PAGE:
How Safe Is Your USB Thumb Drive?

Your USB thumb drive.

It’s a complete lifesaver. A quick, compact device for ferrying around files, it carries your images, music and other data between your home, school, and office.

But have you ever stopped to ask yourself “Just how safe is my USB drive?”

Today, we’ll be putting the security of your USB thumb drive under the microscope, and showing you how you can improve your data security, as well.

How Safe Is Your Thumb Drive?

First off, there’s an inherent risk in carrying any portable storage device.

It might not be likely, but you could lose or misplace it.

While many people might scoff at this idea, the truth is it happens all the time. And the problem is that, because of the size and ease of use of thumb drives, people often store important information on these devices.

Everything from immigration information to a college thesis is easy to keep on you with a thumb drive, and when you lose it, anybody else could pick it up.

It doesn’t stop there.

Because of their popularity, thumb drives have also gotten the attention of hackers in recent years. They have started designing malware and viruses specifically for thumb drives. Users pick them up unknowingly on public computers and only find out once they’ve plugged them in at home and infected their own computers.

By their nature, these are storage devices made to be used on multiple machines. With each computer your thumbstick comes into contact with, however, you run more risk of picking up a virus or trojan.

Another big problem with a USB thumb drive is that having one often encourages people to be slightly lax with their security.

These drives are extremely popular, and you can find them everywhere. While this is convenient, it can be easy to be too comfortable using them.

People often forget to set password protection on these drives. They’ll use them to take data out into the world, lose the drive, and have no protection against strangers opening them.

Remember: Your USB thumb drive is an extension of your hard drive. If you use password protection on your home computer or smartphone, why wouldn’t you use it on your thumbstick?

How To Keep Your Thumb Drive Safe

As we’ve discussed so far, it seems no USB drive is ever 100% safe.

So what can you do to make your information safer when using these convenient little pieces of tech?

The first step is to realize you’re vulnerable to attack and be more mindful of where you use your drive. If you regularly use your drive to ferry your thesis to a computer lab, back it up at home before you head out. If your business information regularly makes the rounds around the office on a stick, never take it home.

Malware and trojans don’t need to exist on grimy, back-alley Internet cafe computers. You could pick one up off of an attachment your kids open on the home computer or a video game download gone wrong. Whatever the case, keep your USB drives away from anything that might compromise them.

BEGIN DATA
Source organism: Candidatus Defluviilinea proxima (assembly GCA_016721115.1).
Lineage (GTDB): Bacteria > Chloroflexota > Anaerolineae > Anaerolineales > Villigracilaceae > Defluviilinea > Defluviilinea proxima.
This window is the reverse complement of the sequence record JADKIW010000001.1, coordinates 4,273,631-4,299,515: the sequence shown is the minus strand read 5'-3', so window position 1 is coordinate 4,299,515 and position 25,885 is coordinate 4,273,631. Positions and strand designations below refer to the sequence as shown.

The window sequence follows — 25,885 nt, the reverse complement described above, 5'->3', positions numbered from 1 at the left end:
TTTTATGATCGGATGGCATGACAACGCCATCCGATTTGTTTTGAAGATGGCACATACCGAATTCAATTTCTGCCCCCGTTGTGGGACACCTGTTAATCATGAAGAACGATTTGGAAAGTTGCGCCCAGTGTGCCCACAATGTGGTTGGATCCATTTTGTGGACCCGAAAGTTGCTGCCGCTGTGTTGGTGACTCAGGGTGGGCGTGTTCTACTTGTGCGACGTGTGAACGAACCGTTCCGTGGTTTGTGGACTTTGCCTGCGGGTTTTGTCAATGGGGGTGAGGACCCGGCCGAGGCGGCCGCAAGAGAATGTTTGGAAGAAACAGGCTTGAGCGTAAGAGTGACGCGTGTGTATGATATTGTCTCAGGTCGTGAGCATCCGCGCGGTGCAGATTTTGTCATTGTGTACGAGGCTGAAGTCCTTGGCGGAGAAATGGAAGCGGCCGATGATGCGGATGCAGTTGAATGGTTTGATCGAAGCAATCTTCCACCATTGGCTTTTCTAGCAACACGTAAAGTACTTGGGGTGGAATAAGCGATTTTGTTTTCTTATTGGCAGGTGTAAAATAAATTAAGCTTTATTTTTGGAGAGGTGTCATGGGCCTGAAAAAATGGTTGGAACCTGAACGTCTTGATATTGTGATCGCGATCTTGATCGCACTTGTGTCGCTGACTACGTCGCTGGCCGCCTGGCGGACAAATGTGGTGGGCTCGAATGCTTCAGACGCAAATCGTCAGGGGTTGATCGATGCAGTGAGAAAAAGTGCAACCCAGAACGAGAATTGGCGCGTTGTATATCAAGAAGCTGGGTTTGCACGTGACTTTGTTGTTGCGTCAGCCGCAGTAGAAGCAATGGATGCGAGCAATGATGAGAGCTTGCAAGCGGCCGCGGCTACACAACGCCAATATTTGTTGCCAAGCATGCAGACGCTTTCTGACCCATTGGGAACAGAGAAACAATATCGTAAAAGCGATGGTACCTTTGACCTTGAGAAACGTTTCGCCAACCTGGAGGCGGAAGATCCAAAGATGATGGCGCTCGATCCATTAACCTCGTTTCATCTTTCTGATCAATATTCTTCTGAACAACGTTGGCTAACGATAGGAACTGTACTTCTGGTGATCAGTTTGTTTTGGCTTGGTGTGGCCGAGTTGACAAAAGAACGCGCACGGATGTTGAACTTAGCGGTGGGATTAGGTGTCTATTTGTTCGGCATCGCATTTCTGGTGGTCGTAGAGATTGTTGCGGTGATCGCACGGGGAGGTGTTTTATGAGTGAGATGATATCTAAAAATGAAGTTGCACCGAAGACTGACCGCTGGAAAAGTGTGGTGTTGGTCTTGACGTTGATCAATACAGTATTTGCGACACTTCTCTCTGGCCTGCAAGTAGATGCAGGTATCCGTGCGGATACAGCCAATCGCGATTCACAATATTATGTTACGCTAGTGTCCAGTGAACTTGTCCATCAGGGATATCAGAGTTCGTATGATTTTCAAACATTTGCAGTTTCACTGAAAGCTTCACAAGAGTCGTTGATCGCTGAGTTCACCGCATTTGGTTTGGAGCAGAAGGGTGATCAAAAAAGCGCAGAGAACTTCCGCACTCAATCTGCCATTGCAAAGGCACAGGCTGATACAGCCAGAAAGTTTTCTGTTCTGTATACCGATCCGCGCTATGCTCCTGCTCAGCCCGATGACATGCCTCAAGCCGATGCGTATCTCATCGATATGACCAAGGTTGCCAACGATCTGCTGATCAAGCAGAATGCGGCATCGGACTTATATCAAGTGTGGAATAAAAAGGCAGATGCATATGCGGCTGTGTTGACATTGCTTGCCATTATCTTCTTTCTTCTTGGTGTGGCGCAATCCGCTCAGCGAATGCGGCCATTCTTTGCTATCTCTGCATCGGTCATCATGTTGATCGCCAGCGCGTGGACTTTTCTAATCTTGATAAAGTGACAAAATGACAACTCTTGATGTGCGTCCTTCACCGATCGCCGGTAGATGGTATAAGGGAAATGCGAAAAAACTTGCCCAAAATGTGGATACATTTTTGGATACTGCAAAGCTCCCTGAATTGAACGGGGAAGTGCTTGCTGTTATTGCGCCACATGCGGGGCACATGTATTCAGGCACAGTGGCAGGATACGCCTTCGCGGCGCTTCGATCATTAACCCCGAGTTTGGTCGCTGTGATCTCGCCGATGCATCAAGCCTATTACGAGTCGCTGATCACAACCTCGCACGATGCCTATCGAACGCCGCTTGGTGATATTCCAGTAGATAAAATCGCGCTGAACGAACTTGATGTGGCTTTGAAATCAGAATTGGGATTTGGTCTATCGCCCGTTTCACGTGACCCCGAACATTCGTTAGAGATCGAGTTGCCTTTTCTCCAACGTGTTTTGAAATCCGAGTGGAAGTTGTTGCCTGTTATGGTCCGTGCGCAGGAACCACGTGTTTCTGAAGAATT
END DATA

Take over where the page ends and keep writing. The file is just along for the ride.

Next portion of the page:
Next, use password protection.

This is one of the most overlooked security measures most people can take to safeguard their data. Either use features on your documents to password protect each file, or a USB program to lock the entire stick down. This is a simple precaution, with the potential to save you a lot of trouble if your drive is ever missing or stolen.

Sometimes, burning down the house is the quickest way to clean it. If you suspect your thumb drive is infected with malware, and you can stand to lose your files, you may want to format the whole drive. This is an automated way of clearing all of the information from the stick, whether hidden or not and “starting from zero.”

Keep in mind: Formatting will get rid of literally everything on the drive, so make sure you’re ready before you start.

A Short Word On Safely Ejecting Your Drive

This is a question that’s plagued thumb drive users for as long as the technology has been around.

“Is my computer just being dramatic when it asks me to safely remove my USB drive after using it?”

The short answer is, well, maybe.

There actually is a reason for you to remove your thumb drive the way your PC asks you to, and it has to do with the way it writes information.

When computers transfer data to drives like these, they do it in stages. Say you’re moving a picture to the disk. The machine may move the whole picture right away but, if it has a large transfer of information scheduled in a minute from now, it might wait to do it, then. Or it might do half now, and the rest later. The machine decides on a priority and goes with that, and it often won’t even tell you it’s doing it.

So, when your operating system asks you to safely remove your USB drive, usually the information’s all already there. But, if it hasn’t transferred the information yet, the “Safely Remove” command tells the computer to dump any outstanding data onto the disk. Choosing to forgo this option means running the risk of corrupting your data by leaving the files incomplete.

The Value of a Secure USB Thumb Drive

Given how much they travel, and the way their owners typically approach security, there are a lot of risks to using a USB thumb drive.

That said, there are some simple steps you can take to guarantee the safety of your data. With some caution and a little healthy skepticism, you can avoid tainting your information with viruses or trojans.

Are you in the business of information or just someone with a little data you’re en route with? Take a look at our other articles on flash drives and how you can use them in your business and personal life, today.